When people call games an escape from reality, they don’t mean it quite as literally as The Escapists does. This is a prison break game, tasking you with busting out of a series of increasingly difficult prisons while maintaining the illusion of having resigned yourself to your fate. The tutorial makes this seem simple enough, but by the end of your first full day in the game’s easiest prison it becomes clear that the logistics of busting out are not so simple. Getting your hands on the tools required means an awful lot of fighting with other prisoners, sneaking away to search their cells for items, and trial-and-erroring your way through the crafting menu until you’ve figured out how to create something useful.


The Escapists is simultaneously quite complicated and overly simple. You’re asked to maintain a routine in prison so that you don’t stand out, but if you’re suddenly sporting a guard uniform or you never show up for breakfast no one seems to bat an eye. Even missing a roll call won’t necessarily mean anything bad happens, and while there are benefits to sticking to schedules training at the gym or working at your job can increase certain stats this means you’ll spend a lot of time bashing buttons listlessly and reading dull dialog. It’s extremely gamey, in that it’s hard to know which actions will have consequences even once you start to figure out the game’s internal logic. Sometimes you can punch a guard in the face with little consequence beyond a brief trip to the infirmary (and you’ll often have to to fulfil favours and get in good with other prisoners).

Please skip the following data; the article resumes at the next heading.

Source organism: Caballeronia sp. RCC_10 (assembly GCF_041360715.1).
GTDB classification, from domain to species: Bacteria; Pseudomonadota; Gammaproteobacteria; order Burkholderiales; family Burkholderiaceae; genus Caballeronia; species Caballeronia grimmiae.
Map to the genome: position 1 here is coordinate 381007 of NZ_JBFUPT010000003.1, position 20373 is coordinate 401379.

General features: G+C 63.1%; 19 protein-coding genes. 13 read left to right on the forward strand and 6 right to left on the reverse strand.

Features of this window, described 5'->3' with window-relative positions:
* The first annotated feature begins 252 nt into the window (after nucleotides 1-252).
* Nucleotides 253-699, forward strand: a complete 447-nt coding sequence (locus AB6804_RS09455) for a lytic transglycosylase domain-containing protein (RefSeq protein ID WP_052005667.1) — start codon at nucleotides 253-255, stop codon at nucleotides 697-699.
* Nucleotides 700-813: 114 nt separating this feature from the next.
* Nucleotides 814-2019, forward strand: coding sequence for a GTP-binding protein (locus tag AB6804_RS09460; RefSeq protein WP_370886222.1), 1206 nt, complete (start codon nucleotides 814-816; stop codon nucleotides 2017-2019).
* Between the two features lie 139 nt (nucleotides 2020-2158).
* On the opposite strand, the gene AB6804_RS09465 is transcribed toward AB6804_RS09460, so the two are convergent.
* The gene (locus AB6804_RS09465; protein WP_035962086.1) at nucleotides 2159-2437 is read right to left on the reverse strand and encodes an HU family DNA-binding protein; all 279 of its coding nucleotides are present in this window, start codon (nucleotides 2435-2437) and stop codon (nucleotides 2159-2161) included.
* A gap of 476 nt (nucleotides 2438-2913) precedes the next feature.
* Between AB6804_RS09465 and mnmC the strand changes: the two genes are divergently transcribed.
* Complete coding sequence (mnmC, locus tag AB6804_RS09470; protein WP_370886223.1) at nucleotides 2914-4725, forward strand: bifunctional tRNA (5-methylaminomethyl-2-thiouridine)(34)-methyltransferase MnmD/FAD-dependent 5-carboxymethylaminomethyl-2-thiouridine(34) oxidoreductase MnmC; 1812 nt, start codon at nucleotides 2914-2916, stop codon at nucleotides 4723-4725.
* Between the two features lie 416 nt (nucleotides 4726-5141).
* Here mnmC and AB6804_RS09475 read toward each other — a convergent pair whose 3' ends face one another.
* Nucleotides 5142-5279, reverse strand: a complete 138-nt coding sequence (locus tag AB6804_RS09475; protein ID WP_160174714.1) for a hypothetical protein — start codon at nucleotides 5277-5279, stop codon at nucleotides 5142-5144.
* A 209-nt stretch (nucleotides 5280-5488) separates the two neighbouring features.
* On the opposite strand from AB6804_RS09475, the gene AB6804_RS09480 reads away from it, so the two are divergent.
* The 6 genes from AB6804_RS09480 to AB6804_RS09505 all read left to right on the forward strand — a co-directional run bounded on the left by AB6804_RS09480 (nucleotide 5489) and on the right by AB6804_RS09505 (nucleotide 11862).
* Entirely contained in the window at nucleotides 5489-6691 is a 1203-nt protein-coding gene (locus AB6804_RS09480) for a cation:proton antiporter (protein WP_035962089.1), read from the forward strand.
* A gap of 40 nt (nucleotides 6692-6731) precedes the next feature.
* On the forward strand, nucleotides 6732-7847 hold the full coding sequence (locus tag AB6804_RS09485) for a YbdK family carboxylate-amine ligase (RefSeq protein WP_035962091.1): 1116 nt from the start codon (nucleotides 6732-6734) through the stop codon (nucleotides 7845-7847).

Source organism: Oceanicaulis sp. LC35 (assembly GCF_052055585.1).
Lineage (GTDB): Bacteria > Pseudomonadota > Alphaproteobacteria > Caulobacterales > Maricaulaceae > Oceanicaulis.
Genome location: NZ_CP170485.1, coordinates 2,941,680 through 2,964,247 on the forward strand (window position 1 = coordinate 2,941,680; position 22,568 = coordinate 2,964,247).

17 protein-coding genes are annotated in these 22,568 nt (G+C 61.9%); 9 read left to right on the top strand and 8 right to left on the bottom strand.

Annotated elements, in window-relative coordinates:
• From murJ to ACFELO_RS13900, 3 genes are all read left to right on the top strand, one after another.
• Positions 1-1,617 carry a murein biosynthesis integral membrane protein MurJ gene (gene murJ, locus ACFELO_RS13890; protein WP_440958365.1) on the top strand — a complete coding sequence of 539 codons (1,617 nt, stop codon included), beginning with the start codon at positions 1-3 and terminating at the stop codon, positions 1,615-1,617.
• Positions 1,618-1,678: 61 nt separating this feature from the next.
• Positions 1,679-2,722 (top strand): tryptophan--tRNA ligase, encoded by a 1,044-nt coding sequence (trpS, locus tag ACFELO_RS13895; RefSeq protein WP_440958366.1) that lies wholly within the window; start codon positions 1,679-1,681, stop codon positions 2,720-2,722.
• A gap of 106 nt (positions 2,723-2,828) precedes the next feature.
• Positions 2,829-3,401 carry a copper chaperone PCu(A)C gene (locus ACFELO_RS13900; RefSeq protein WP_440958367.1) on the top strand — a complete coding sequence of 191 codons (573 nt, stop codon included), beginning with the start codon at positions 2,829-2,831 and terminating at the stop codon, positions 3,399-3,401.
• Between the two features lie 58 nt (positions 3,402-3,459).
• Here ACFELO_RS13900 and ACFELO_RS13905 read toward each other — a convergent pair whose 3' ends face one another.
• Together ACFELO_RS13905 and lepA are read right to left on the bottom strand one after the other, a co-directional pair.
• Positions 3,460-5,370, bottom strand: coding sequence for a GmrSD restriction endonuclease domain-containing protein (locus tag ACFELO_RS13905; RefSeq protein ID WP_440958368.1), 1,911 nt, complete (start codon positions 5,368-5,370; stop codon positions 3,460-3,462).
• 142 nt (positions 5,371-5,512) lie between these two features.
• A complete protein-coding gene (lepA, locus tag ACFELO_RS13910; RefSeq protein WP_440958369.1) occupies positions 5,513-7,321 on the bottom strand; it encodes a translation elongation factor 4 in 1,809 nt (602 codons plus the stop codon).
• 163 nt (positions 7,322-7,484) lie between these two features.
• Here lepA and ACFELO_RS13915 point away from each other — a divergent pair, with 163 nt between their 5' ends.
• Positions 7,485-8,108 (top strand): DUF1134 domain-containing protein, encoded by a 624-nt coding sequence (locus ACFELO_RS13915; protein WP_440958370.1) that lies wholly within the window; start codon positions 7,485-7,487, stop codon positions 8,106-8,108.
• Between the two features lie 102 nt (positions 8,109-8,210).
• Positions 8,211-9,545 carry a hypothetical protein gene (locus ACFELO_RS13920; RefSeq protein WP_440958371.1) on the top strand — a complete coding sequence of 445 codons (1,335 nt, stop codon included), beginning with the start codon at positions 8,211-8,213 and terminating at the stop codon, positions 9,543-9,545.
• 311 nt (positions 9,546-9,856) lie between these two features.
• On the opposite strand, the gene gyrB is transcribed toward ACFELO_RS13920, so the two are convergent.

Sometimes you can punch a guard in the face with little consequence
Other times I was shot without really knowing why. One good trick I learned was to flee to a hiding spot after starting trouble because even if guards saw me entering it, they would forget I was there within seconds.Escaping prison thus becomes more about working through the game’s weird logic rather than actually devising a perfect plan, and while building up a solid understanding of the rules and limitations of The Escapists’ systems is satisfying in its own right, the game ultimately feels a little soulless.

And frankly, there’s something just a little bit off about the basic concept of this game and the way it makes light of horrible prison systems. This isn’t an issue everyone’s going to be bothered by, of course, and whether or not the game’s comical depictions of prison violence are troubling or not is an issue for debate. But for what it’s worth, I found myself wondering why I was escaping from prison whether my blank slate character deserved to be there or not, what they might have committed and had a hard time working around the game’s near total lack of story development. Perhaps a stronger sense of why you’re there would have led to greater investment; as it stands The Escapists presents a set of limited playgrounds that will only coax truly dedicated players into the required trial and error feedback loops.
6/10